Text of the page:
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Is seitan a complete protein?

post #1 of 7
Thread Starter 
Or does it qualify as a grain and should it be combined w/beans to make a complete protein? thanks!
post #2 of 7
You don't need to combine foods to create a complete protein. That's old information. The way it works is that the body will store the amino acids from a food, then when another food with the rest of the chain of amino acids is eaten, it will combine with the first amino acids, make a complete protein, have a party, and go on about it's merry way.

Eat a varied diet and those aminos will come.
post #3 of 7
Thread Starter 
thanks. I thought they had to be eaten in the same day though -- not necessarily in the same meal.
post #4 of 7
Seitan comes from wheat, so counts as a grain (albeit a refined one since you lose all the bran etc.)
post #5 of 7
Quote:
Originally Posted by toraji
Seitan comes from wheat, so counts as a grain (albeit a refined one since you lose all the bran etc.)
Wouldn't it also count as a protein source, as well? A serving of the one of the brands of seitan I use has 31 g of protein (but only 1 g of fiber), while the other one I use has 20g protein and 10g fiber. I usually see seitan listed with tofu and beans under protein rather than under grains.
post #6 of 7
Seitan is wheat protein. The kind I use has 22g of protein and 2g carbs per serving. I certainly count it as a protein source!

And ditto what Erin said on the protein combining--the author who originally came up with that theory has since retracted it.
post #7 of 7
Quote:
Originally Posted by kaydee
Wouldn't it also count as a protein source, as well? A serving of the one of the brands of seitan I use has 31 g of protein (but only 1 g of fiber), while the other one I use has 20g protein and 10g fiber. I usually see seitan listed with tofu and beans under protein rather than under grains.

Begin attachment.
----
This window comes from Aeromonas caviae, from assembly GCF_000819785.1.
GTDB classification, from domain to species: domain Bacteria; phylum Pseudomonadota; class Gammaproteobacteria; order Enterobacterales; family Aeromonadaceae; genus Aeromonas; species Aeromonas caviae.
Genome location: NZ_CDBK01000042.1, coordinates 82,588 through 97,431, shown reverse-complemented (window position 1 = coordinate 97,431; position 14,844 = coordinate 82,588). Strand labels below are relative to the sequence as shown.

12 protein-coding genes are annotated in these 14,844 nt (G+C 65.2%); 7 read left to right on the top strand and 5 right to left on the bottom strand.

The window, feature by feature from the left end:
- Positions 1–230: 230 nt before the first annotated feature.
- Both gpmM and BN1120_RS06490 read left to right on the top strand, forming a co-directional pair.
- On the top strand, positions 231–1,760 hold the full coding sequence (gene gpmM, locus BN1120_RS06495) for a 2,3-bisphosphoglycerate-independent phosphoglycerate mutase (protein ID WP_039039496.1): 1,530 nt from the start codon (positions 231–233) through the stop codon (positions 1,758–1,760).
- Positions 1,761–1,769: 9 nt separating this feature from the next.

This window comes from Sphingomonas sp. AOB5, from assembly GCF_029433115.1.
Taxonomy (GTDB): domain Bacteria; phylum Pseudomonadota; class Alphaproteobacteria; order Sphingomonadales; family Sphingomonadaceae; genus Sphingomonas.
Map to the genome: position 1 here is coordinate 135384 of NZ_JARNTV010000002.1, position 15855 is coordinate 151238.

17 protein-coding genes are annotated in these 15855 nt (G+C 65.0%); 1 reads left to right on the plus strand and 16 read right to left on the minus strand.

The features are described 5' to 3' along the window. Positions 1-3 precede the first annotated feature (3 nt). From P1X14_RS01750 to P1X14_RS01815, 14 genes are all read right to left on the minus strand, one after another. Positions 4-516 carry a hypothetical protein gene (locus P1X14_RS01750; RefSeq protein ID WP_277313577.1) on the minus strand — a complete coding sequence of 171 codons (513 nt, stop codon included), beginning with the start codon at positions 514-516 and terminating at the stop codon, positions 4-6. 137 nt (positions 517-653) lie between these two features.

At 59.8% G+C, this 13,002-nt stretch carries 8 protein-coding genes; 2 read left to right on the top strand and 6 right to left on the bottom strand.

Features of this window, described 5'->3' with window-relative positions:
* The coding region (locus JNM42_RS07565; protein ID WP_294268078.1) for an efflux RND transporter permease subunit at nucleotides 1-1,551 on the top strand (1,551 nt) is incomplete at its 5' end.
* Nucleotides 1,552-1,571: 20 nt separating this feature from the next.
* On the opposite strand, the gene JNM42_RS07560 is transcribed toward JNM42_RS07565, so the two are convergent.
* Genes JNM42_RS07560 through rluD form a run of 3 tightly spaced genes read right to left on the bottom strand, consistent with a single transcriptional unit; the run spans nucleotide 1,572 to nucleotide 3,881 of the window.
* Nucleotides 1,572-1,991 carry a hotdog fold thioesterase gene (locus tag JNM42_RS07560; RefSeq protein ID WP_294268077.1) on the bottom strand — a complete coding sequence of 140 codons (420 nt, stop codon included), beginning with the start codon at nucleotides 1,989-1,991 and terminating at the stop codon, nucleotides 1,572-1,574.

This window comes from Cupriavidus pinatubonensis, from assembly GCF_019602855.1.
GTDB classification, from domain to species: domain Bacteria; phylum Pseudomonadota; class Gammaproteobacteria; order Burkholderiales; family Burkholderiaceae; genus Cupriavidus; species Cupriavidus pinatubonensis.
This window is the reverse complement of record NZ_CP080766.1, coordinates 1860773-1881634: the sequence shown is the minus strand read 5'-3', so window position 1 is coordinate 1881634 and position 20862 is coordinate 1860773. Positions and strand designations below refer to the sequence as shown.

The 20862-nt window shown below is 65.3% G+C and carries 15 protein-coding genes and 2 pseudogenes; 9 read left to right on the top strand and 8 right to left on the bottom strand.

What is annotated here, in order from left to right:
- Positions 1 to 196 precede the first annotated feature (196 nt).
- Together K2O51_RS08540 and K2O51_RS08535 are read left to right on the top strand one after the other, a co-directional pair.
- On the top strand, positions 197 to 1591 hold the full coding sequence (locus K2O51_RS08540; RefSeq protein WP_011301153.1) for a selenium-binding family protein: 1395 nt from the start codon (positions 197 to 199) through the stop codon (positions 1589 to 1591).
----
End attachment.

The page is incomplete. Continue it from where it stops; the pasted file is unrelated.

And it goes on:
Yes, it does count as a protein source. But the origin is from grain, which is why I said that. It would be like eating a loaf of bread, and you would still need the missing aminos to make a complete protein.

Basically (for those who don't know how seitan is made) you just take wheat flour, add water and form a nice elastic dough (like making bread), then knead/wash/knead/wash in a bowl of water until you just get the rubbery gluten separated from the starch. The gluten is your seitan. You can form it into balls or flatten them out and make "strips", cook in either a stock or pan fry (make sure to season it well!). It's kind of fun to do the whole process to make seitan from flour though I'll admit to only having done it that way a few times because it takes a long time. When I was eating it a lot I'd just use the vital wheat gluten flour which made it a lot quicker.
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Mothering › Mothering Forums › Natural Living › Nutrition and Good Eating › Is seitan a complete protein?